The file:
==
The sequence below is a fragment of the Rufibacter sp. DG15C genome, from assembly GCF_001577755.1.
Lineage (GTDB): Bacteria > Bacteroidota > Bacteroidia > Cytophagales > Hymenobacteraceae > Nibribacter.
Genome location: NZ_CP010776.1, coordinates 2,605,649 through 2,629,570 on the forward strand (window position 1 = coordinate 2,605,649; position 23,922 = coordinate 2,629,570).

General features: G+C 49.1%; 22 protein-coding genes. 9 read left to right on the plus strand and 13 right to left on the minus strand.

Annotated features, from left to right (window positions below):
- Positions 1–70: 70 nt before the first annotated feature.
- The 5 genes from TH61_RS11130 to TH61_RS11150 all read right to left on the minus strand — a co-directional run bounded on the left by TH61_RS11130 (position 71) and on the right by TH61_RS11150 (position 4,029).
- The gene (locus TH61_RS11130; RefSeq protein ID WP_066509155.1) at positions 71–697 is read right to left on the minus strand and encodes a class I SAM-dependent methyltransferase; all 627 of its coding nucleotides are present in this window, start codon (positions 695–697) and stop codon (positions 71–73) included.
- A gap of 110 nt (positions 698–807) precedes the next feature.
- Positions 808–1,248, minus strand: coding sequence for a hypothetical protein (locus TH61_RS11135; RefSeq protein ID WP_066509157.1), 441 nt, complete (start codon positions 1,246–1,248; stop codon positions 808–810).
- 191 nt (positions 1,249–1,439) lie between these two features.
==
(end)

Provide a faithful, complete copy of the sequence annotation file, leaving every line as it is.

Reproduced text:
The sequence below is a fragment of the Rufibacter sp. DG15C genome, from assembly GCF_001577755.1.
Lineage (GTDB): Bacteria > Bacteroidota > Bacteroidia > Cytophagales > Hymenobacteraceae > Nibribacter.
Genome location: NZ_CP010776.1, coordinates 2,605,649 through 2,629,570 on the forward strand (window position 1 = coordinate 2,605,649; position 23,922 = coordinate 2,629,570).

General features: G+C 49.1%; 22 protein-coding genes. 9 read left to right on the plus strand and 13 right to left on the minus strand.

Annotated features, from left to right (window positions below):
- Positions 1–70: 70 nt before the first annotated feature.
- The 5 genes from TH61_RS11130 to TH61_RS11150 all read right to left on the minus strand — a co-directional run bounded on the left by TH61_RS11130 (position 71) and on the right by TH61_RS11150 (position 4,029).
- The gene (locus TH61_RS11130; RefSeq protein ID WP_066509155.1) at positions 71–697 is read right to left on the minus strand and encodes a class I SAM-dependent methyltransferase; all 627 of its coding nucleotides are present in this window, start codon (positions 695–697) and stop codon (positions 71–73) included.
- A gap of 110 nt (positions 698–807) precedes the next feature.
- Positions 808–1,248, minus strand: coding sequence for a hypothetical protein (locus TH61_RS11135; RefSeq protein ID WP_066509157.1), 441 nt, complete (start codon positions 1,246–1,248; stop codon positions 808–810).
- 191 nt (positions 1,249–1,439) lie between these two features.